The worst outcome would see a “personality” foisted on European socialists by a conclave of party leaders or international party secretaries and then rubber-stamped by a congress of handpicked delegates.


If this happens, an opportunity to bring a modicum of democratic vitality into the European political process will have been lost. Far from galvanising activists and supporters before the next European elections, ordinary party members will have been told that they are excluded from key decision-making


By imposing, say, a former Prime Minister – and electoral disappointment means the left has these in abundance – the party hierarchies will have closed off a vital discussion about a European programme and European choices. That would mean the debate during the next European election campaign could be focused on national issues and the kept under the rigid control of national parties.


Should such a farrago lead to an even lower turnout, at least the risk of raising uncomfortable questions about the EU would have been avoided.


There is an alternative. In the summer of 2013, candidates should be invited to put themselves forward. They should have to demonstrate that they a certain minimum level of support – perhaps the backing of 10 per cent of the socialist MEPs from at least four member states. Arrangements should then be made for them to hold public hustings with party members and supporters in as many regions as possible.


Then, according to rules laid down by the national parties, a primary should be organised. This would be binding on local delegates for the subsequent party congress to determine the nominee and adopt the programme on which to fight the European elections. Further, the delegates to that congress should be elected by party members in the regions, not selected by the grace and favour of national party leaderships.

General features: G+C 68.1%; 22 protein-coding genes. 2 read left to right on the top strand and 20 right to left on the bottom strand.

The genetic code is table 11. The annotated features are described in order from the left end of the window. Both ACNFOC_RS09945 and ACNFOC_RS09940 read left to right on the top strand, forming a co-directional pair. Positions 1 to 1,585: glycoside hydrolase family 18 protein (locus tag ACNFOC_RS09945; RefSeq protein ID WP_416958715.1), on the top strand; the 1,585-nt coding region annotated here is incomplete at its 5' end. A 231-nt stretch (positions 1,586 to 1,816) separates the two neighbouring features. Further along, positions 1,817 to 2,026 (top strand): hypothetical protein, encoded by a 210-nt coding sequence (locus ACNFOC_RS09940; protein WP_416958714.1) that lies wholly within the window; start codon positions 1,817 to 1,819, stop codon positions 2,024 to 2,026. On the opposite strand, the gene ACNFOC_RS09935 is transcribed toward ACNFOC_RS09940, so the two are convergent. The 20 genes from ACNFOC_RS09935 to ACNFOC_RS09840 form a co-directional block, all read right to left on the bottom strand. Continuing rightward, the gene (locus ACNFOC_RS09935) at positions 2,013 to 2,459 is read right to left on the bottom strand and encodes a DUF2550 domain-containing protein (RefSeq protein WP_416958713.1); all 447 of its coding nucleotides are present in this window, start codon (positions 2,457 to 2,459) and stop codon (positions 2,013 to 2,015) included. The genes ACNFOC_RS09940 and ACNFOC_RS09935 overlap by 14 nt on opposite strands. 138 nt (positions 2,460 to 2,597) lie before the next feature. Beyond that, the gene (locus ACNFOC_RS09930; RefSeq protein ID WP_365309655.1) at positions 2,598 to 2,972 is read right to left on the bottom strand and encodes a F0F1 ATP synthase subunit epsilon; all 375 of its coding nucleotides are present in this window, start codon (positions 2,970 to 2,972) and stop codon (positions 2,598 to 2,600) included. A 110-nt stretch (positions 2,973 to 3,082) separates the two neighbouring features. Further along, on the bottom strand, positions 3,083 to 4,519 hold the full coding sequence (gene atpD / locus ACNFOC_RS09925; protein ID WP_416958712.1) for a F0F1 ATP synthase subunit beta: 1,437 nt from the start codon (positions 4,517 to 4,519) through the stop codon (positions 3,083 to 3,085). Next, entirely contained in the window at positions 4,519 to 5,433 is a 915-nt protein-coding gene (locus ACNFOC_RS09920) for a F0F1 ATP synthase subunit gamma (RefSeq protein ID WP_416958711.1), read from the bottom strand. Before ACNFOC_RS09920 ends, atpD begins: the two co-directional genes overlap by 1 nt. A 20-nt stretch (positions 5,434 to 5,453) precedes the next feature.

In France, there is a campaign among Young Socialists in favour of open primaries. That may be a step too far, at least for 2013-14. But the most important thing is to have a procedure for choosing the left’s candidate for the next President of the European Commission in an open and democratic manner. That means letting party members and supporters have the final say.


There are sure to be moans about organisational costs, although the budgets for the European parties are being sharply increased. Is it really so difficult to organise a few hustings meetings, followed by a ballot of party members? Or is greater democracy in Europe to be denied on grounds of expense?


In throwing open the process by which the political leader of the world’s most powerful multilateral executive is chosen, by forcing candidates to declare, by questioning them on their programmes and vision for Europe’s future, EU socialists, including the British Labour Party, would be taking ownership of European policy for the first time.


Following this course of action would not be the European Union’s “Barack Obama moment”. But it would the first stage in making European elections a genuine debate about the ideological choices facing the continent. It would involve hundreds of thousands of party activists for the first time in European decision-making. It would give European elections a truly European theme. And there might even be an increase in turnout.


People have a right to know what is being done in their name. The first step must be that Labour Party leaders tell the membership exactly what is going on in these procedural discussions in Brussels, how they want to see the next President of the European Commission chosen and what reforms are required to ensure that the Party of European Socialists becomes an organisation where the members take the big decisions. At Labour’s next annual conference, the delegates should have the final say on the way forward.


2011 is turning out to be a momentous year for the cause of democracy in the world. In Britain and Europe, we still have a journey to make.


Julian Priestley was secretary general of the European Parliament from 1997 until 2007

Published in Tribune Magazine, April 18th 2011.